President Donald Trump’s non-stop flight from Riyadh to Tel Aviv is being described as the first ever non-stop flight between Saudi Arabia and Israel. That the Saudis allowed this direct flight, usually banned, reflects the fact that the relationship between Israel and Saudi Arabia, like that of Israel with a number of Gulf states, has been quietly but perceptibly thawing in recent years. This thaw reflects the growing convergence between Israel and the Sunni states of the Arab world, all who share a view that Iran is the biggest threat to their security and regional stability.
Matching that convergence was the message conveyed by President Trump, first in Saudi Arabia and then in Israel, of a geo-strategic shift in U.S. policy. It was just one year ago that then-President Obama, seeking a modus vivendi with Tehran, said that America’s Gulf allies need to “share the Middle East” with the Iranians. That view of the Middle East was decisively repudiated this week, with Trump clearly aligning the United States with the majority of the Sunni Arab world, and Israel, against Iran.
Yet despite this shift and some hints of an improved tone, President Trump carried no explicit public message of peace from Riyadh to Tel Aviv on Air Force One. Nor did he explain—either in Riyadh, or in Israel—the specific possibilities for peace between Israel and the larger Arab world. Instead, President Trump focused on Palestinian President Abbas and Israeli Prime Minister Netanyahu as the committed partners for peace, adding only that the Arab world would like to see the two leaders reach a bilateral agreement. Without integrating the leaders of the Arab states he just met in Riyadh into a new framework for Israeli-Palestinian negotiations, President Trump is unlikely to achieve the peace he seeks. The Arab states have a crucial role to play, both in incentivizing the Israelis to make sacrifices for peace, and in supporting the Palestinians in concluding a conflict-ending agreement with Israel.
Perhaps most striking was President Trump’s choice not to mention the Arab Peace Initiative (API), which Israel and the Arab states agree can serve as a basis for a comprehensive approach. While the API, when proposed by Saudi Arabia in 2002, originally offered peace between Israel and the Arab world after a complete Israeli withdrawal to boundaries existing prior to the 1967 Six Day War, the proposal has since been modified by the Arab states to make it more palatable to Israel. For several years now, the Arab states have suggested that the plan can serve as a basis for negotiations, and that progress toward Israeli-Palestinian peace can be met with parallel progress toward peace between Israel and other Arab states. Recognizing these changes, Netanyahu last year broke over a decade of official Israeli silence and spoke positively at the Knesset of the API.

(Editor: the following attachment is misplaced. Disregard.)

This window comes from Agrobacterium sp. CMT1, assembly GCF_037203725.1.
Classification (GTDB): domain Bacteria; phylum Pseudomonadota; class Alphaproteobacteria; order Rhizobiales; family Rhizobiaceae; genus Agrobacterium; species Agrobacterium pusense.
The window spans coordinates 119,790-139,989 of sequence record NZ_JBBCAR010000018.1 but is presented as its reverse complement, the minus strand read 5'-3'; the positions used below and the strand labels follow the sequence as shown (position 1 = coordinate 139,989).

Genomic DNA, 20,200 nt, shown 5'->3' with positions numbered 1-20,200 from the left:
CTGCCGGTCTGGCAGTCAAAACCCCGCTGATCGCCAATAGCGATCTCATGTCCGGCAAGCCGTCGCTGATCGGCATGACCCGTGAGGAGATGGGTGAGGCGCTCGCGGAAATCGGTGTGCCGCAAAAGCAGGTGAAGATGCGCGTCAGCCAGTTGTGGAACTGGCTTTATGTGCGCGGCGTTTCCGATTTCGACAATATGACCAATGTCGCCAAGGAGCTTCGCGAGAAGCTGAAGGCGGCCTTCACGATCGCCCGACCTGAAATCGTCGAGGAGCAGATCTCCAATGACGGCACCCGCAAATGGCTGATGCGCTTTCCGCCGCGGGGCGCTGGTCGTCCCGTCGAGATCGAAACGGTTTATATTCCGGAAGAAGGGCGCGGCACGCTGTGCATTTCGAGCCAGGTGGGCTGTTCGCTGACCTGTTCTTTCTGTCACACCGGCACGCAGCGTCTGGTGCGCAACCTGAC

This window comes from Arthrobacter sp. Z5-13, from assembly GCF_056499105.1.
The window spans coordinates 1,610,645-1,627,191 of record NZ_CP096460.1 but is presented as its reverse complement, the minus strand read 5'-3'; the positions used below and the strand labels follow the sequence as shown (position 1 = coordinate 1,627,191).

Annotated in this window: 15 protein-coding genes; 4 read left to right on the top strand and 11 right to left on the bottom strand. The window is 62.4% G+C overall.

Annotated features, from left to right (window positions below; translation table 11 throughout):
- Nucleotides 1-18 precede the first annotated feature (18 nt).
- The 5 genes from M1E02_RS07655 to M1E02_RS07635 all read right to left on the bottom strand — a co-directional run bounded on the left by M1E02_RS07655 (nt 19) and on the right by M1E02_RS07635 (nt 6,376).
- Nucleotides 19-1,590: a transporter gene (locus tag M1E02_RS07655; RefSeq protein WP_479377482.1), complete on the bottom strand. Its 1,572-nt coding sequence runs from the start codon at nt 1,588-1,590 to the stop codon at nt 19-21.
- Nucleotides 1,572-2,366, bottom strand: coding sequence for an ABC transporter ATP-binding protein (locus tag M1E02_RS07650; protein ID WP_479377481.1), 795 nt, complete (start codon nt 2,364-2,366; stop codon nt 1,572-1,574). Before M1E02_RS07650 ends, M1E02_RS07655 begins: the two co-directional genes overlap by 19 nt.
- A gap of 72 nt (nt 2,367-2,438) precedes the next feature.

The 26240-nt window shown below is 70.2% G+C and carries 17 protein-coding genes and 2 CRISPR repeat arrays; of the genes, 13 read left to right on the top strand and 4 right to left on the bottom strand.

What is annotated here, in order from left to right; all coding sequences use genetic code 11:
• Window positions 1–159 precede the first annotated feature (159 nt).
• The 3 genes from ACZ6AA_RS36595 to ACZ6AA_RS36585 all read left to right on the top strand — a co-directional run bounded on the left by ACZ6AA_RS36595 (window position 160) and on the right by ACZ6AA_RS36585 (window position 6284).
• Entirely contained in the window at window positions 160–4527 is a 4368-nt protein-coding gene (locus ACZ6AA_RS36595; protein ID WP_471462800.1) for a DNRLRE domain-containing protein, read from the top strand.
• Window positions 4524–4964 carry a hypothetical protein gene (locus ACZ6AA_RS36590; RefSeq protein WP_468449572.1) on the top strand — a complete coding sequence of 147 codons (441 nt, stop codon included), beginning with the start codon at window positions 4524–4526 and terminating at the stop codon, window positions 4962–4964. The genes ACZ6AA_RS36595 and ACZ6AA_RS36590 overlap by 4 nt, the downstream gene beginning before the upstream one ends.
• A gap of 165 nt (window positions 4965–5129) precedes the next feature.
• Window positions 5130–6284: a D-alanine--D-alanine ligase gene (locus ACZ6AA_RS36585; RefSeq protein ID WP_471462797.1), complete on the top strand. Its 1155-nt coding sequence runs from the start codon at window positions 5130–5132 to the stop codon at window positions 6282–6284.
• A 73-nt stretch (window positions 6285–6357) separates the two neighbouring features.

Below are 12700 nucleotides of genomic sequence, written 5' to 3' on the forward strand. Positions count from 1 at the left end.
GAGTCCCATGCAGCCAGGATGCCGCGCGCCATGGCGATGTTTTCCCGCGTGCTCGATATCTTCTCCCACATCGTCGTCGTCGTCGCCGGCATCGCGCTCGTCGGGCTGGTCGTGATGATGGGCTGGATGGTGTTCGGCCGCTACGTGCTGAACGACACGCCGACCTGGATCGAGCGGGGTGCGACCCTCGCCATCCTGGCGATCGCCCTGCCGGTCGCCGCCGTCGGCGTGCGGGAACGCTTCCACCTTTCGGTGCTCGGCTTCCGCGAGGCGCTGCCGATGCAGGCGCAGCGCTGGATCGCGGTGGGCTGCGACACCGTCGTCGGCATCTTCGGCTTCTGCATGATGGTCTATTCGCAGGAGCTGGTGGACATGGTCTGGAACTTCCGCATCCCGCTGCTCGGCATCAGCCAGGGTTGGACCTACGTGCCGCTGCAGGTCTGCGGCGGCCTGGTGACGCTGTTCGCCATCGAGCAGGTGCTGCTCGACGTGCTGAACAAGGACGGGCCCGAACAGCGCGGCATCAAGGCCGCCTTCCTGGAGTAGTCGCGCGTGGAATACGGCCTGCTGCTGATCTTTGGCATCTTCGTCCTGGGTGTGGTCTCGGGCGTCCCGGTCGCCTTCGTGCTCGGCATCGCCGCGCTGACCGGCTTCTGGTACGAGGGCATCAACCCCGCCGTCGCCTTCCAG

Contrasting with President Trump’s focus on Israeli-Palestinian peace and his relative silence regarding a regional approach are the comments of Israeli and Arab officials themselves. In Riyadh, it was Saudi Foreign Minister Adel Jubeir who praised President Trump for going to Israel as part of an effort to move away from conflict toward partnership. And it was Netanyahu who noted alongside President Trump that the only variable that may have changed to make peace more attainable is the regional environment, noting that “common dangers are turning former enemies into partners. And that’s where we see something new and potentially something very promising.”
Perhaps in the weeks and months ahead, President Trump will seek to exploit the regional goodwill he hinted at and which exists to facilitate Israeli-Palestinian peace. Other than the new Middle East regional environment, there is little to suggest that myriad obstacles that have prevented a bilateral peace agreement between Israeli Prime Minister Netanyahu and Palestinian President Abbas before can now be overcome, particularly pursued the same tried and tested way through direct bilateral negotiations. Unless President Trump adopts a new approach—one that integrates the Arab states as active participants in support of a deal, not as bystanders to another round of Israeli-Palestinian negotiations—there is scant reason to believe the new U.S. president will have any greater success in brokering a peace deal between these two Middle Eastern leaders than did the previous administration.